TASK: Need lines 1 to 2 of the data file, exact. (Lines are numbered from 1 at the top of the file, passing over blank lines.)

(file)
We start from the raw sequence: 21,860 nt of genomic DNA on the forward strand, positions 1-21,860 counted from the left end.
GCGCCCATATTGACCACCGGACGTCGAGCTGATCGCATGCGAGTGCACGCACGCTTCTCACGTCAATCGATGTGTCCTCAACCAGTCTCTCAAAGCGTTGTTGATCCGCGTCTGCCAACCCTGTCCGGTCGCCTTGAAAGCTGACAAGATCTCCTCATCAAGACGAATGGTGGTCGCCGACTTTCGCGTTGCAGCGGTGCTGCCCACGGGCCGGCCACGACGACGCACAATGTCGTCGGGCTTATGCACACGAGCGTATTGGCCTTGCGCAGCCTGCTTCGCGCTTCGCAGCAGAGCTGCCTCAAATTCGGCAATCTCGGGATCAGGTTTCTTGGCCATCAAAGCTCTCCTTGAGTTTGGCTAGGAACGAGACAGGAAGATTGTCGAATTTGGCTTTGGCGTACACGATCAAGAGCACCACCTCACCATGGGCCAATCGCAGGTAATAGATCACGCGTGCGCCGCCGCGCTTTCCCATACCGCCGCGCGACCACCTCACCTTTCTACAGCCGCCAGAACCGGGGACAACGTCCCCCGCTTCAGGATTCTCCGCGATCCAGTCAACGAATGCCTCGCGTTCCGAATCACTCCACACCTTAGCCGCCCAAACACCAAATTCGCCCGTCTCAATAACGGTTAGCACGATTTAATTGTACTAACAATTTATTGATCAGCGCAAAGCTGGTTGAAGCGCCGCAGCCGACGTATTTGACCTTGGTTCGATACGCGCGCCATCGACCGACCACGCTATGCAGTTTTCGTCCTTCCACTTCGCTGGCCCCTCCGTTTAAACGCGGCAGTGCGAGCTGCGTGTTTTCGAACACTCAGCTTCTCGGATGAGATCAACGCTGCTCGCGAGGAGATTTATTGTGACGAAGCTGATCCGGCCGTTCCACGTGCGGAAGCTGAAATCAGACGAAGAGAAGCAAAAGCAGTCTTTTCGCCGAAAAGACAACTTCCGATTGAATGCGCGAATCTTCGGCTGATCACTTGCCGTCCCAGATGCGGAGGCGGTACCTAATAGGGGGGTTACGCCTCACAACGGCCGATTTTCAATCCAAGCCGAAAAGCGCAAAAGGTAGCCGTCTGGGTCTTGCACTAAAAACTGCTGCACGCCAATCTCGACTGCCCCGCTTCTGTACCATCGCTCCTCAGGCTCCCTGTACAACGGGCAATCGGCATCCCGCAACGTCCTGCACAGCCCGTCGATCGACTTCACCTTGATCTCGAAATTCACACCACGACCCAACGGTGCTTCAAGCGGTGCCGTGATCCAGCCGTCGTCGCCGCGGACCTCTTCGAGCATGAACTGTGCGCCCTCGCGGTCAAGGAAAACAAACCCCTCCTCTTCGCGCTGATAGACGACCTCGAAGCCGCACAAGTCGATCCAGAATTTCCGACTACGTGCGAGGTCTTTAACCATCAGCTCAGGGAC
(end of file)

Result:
We start from the raw sequence: 21,860 nt of genomic DNA on the forward strand, positions 1-21,860 counted from the left end.
GCGCCCATATTGACCACCGGACGTCGAGCTGATCGCATGCGAGTGCACGCACGCTTCTCACGTCAATCGATGTGTCCTCAACCAGTCTCTCAAAGCGTTGTTGATCCGCGTCTGCCAACCCTGTCCGGTCGCCTTGAAAGCTGACAAGATCTCCTCATCAAGACGAATGGTGGTCGCCGACTTTCGCGTTGCAGCGGTGCTGCCCACGGGCCGGCCACGACGACGCACAATGTCGTCGGGCTTATGCACACGAGCGTATTGGCCTTGCGCAGCCTGCTTCGCGCTTCGCAGCAGAGCTGCCTCAAATTCGGCAATCTCGGGATCAGGTTTCTTGGCCATCAAAGCTCTCCTTGAGTTTGGCTAGGAACGAGACAGGAAGATTGTCGAATTTGGCTTTGGCGTACACGATCAAGAGCACCACCTCACCATGGGCCAATCGCAGGTAATAGATCACGCGTGCGCCGCCGCGCTTTCCCATACCGCCGCGCGACCACCTCACCTTTCTACAGCCGCCAGAACCGGGGACAACGTCCCCCGCTTCAGGATTCTCCGCGATCCAGTCAACGAATGCCTCGCGTTCCGAATCACTCCACACCTTAGCCGCCCAAACACCAAATTCGCCCGTCTCAATAACGGTTAGCACGATTTAATTGTACTAACAATTTATTGATCAGCGCAAAGCTGGTTGAAGCGCCGCAGCCGACGTATTTGACCTTGGTTCGATACGCGCGCCATCGACCGACCACGCTATGCAGTTTTCGTCCTTCCACTTCGCTGGCCCCTCCGTTTAAACGCGGCAGTGCGAGCTGCGTGTTTTCGAACACTCAGCTTCTCGGATGAGATCAACGCTGCTCGCGAGGAGATTTATTGTGACGAAGCTGATCCGGCCGTTCCACGTGCGGAAGCTGAAATCAGACGAAGAGAAGCAAAAGCAGTCTTTTCGCCGAAAAGACAACTTCCGATTGAATGCGCGAATCTTCGGCTGATCACTTGCCGTCCCAGATGCGGAGGCGGTACCTAATAGGGGGGTTACGCCTCACAACGGCCGATTTTCAATCCAAGCCGAAAAGCGCAAAAGGTAGCCGTCTGGGTCTTGCACTAAAAACTGCTGCACGCCAATCTCGACTGCCCCGCTTCTGTACCATCGCTCCTCAGGCTCCCTGTACAACGGGCAATCGGCATCCCGCAACGTCCTGCACAGCCCGTCGATCGACTTCACCTTGATCTCGAAATTCACACCACGACCCAACGGTGCTTCAAGCGGTGCCGTGATCCAGCCGTCGTCGCCGCGGACCTCTTCGAGCATGAACTGTGCGCCCTCGCGGTCAAGGAAAACAAACCCCTCCTCTTCGCGCTGATAGACGACCTCGAAGCCGCACAAGTCGATCCAGAATTTCCGACTACGTGCGAGGTCTTTAACCATCAGCTCAGGGAC